A new support group affiliated with the National Alliance for Mental Illness will have meetings starting in January for people living with a mental disorder.

Local organizers Jessica Montgomery and Janice Magill hope the support group - called Connections - might serve as a safe place to learn about local resources for people living with major depression, bipolar disorder, schizophrenia and schizoaffective disorder, borderline personality disorder, panic disorder, obsessive compulsive disorder and post-traumatic stress disorder.

Organizers also hope the group might be able to show others they aren't alone in living with mental illness.

"It's something that needed to happen," Montgomery said of the group.

The support group will begin at 6:45 p.m. on the second and fourth Thursdays of the month at Faith Lutheran Church, 3024 Michigan Road. The support group sessions will begin on Jan. 9, and each session will last about 90 minutes.

No registration is needed.

"We don't want it to be a gripe session," Montgomery said, noting organizers hope the support group will be a positive place to find ideas or solutions to help people living with a diagnosis.

Magill stressed that the support group isn't a therapy group, and that each of the support group meetings will be led by trained National Alliance for Mental Illness - or NAMI - facilitators.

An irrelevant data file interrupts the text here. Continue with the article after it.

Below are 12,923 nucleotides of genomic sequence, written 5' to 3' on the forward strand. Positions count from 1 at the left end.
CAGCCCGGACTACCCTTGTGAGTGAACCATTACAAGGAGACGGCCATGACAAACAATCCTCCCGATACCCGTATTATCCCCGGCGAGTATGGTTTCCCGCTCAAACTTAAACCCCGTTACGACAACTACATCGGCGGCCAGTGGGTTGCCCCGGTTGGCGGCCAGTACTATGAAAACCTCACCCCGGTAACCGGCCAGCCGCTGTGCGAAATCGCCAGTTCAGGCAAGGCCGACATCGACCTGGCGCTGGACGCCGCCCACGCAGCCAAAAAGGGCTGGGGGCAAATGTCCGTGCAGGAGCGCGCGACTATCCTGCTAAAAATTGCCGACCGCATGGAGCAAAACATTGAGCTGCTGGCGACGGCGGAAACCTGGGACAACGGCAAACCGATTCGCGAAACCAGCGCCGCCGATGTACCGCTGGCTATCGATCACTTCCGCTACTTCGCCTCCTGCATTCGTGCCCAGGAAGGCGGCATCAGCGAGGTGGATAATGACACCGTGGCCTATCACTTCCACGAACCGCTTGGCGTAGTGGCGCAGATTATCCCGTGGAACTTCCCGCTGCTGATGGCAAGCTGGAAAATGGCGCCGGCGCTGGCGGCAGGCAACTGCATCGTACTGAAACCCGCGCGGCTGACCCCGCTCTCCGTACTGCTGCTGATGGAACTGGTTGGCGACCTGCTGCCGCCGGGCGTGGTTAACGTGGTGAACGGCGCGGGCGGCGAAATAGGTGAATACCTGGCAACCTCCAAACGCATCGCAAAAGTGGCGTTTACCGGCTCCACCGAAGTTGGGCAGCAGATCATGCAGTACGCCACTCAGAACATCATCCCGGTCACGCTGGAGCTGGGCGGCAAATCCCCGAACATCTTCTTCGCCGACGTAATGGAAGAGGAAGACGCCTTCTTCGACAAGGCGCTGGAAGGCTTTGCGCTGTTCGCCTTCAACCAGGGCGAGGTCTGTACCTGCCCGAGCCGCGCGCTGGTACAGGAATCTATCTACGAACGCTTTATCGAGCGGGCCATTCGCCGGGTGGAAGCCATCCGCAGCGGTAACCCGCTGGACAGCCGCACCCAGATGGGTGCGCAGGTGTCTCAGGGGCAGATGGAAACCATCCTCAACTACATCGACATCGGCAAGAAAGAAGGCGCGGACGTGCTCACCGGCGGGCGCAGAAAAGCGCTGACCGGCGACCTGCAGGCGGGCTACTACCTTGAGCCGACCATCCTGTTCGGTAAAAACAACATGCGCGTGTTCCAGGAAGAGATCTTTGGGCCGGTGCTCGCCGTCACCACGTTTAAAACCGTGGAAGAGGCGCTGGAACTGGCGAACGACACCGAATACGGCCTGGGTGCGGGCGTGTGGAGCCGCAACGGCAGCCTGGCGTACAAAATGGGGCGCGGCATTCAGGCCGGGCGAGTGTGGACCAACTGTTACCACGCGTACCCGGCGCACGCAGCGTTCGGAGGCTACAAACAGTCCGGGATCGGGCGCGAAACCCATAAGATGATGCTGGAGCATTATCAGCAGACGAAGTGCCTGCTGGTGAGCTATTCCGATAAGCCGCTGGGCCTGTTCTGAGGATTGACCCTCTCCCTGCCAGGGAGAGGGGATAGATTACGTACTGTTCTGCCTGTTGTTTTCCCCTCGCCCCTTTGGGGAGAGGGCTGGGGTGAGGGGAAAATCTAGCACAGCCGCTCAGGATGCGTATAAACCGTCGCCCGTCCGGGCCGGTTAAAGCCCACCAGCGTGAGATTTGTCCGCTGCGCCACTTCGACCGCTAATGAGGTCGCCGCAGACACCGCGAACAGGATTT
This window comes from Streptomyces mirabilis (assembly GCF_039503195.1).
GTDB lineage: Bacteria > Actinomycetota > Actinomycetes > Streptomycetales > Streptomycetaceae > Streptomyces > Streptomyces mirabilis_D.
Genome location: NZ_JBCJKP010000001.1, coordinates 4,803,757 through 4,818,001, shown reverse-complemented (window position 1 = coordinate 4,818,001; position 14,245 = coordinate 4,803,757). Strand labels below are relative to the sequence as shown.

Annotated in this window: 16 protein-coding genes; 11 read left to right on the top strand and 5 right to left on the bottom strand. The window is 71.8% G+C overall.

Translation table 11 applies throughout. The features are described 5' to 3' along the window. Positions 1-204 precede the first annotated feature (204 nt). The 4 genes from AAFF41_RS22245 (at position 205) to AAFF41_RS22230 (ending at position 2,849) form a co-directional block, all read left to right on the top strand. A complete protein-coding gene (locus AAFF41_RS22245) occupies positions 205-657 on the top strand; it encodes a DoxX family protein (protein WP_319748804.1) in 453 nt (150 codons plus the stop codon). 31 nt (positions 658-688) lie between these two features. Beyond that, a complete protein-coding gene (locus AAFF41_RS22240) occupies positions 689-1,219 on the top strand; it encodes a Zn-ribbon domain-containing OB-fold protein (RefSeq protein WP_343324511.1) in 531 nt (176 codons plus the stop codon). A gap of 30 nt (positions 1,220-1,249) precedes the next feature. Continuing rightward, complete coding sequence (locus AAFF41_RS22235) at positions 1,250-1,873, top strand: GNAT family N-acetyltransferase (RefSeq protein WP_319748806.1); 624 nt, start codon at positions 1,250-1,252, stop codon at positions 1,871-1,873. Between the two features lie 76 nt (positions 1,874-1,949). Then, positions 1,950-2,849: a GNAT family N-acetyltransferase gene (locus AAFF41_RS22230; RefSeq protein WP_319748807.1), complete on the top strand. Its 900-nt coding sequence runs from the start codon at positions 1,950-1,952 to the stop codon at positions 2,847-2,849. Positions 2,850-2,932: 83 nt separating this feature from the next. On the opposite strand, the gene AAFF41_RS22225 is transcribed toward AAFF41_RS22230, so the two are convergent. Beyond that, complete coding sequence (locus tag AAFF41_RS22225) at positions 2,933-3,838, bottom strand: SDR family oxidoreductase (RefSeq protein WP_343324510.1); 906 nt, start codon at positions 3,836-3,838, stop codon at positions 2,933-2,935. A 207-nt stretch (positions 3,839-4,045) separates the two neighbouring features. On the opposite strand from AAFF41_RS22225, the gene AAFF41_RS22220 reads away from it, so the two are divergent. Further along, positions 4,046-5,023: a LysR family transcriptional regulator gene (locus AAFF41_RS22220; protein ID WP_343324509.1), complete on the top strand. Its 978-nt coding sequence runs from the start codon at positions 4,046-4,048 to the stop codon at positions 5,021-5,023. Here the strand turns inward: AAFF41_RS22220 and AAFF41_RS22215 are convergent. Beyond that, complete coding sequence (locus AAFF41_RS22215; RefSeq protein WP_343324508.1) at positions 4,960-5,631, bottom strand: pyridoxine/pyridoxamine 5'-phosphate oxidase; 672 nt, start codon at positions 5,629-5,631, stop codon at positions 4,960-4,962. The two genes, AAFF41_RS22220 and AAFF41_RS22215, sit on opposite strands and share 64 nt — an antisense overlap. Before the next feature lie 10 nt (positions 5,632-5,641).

Each meeting will follow the 12 principles of support outlined by NAMI and an agenda, she said.

At first, Magill wasn't sure if she should be the person to lead a support group, she said, yet she believes in the strength of the program after going to extensive training.

"I can see that it would work," she said, adding that the model already used by other NAMI affiliates gave her the confidence to lead the Madison support group.

The idea for the Connections support group came about after a 12-week Family-to-Family class offered earlier this year. The class focused on education, support and information for families and close relatives of people who live with serious mental illnesses. The course also covered support and education to advocacy and overcoming the stigma of a mental disorder.

More than a dozen family members attended the first Family-to-Family course in Madison, organizer Jeff Pflug said.

"There's a real interest," Pflug said. "There is a real need."

Pflug said plans include offering the Family-to-Family course twice per year - once in the spring and once in the fall.

"Our classes were extremely well-received," Montgomery said. "(Family members) just loved it and didn't want it to stop."

The Family-to-Family group and organizers decided some kind of action needed to continue after the course was completed in early December. Most of the participants recognized the need for a family support group or network in the local area.

The Family-to-Family course participants plan to meet again at 6:45 p.m. on Jan. 14 at Faith Lutheran Church to talk about forming a Family-to-Family support group or just to meet and network with one another, Montgomery said.

Family members of people with mental illnesses are welcome to come to the Family-to-Family meeting, even if they were unable to attend the course earlier this year.

"This is something we really want to establish," Pflug said of the support groups.

For more information about the Connections support group, contact Jessica or Janice at (812) 292-0949.